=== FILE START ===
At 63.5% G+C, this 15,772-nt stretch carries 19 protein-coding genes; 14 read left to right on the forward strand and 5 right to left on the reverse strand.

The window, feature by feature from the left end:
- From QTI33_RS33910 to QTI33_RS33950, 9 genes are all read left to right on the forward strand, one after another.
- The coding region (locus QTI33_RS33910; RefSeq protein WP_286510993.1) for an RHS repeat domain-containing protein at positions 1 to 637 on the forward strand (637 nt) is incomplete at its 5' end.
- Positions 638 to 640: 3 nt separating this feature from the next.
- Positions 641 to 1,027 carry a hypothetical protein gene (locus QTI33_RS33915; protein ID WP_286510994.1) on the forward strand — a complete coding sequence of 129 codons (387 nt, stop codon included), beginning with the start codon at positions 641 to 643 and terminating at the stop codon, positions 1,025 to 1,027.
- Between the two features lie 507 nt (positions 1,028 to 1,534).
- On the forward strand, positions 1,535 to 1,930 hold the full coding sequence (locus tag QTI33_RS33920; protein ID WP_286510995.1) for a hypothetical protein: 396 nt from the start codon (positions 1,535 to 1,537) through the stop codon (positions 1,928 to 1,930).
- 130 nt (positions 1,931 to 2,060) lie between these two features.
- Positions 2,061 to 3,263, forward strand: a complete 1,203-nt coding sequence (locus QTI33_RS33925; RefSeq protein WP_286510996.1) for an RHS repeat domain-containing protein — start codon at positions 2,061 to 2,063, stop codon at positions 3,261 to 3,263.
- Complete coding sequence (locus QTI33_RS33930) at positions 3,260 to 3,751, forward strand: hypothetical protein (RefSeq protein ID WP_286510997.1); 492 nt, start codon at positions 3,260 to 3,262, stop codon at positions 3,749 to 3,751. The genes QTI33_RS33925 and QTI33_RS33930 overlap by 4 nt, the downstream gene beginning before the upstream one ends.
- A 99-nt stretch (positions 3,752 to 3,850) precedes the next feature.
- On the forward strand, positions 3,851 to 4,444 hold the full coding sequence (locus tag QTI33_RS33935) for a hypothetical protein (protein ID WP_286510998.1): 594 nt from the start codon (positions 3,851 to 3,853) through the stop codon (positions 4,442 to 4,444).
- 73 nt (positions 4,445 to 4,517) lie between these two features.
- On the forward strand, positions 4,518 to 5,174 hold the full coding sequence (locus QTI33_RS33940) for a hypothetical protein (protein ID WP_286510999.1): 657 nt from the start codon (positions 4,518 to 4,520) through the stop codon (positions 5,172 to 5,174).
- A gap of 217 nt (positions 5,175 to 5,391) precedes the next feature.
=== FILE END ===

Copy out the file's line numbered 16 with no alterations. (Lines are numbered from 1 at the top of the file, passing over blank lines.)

- A gap of 217 nt (positions 5,175 to 5,391) precedes the next feature.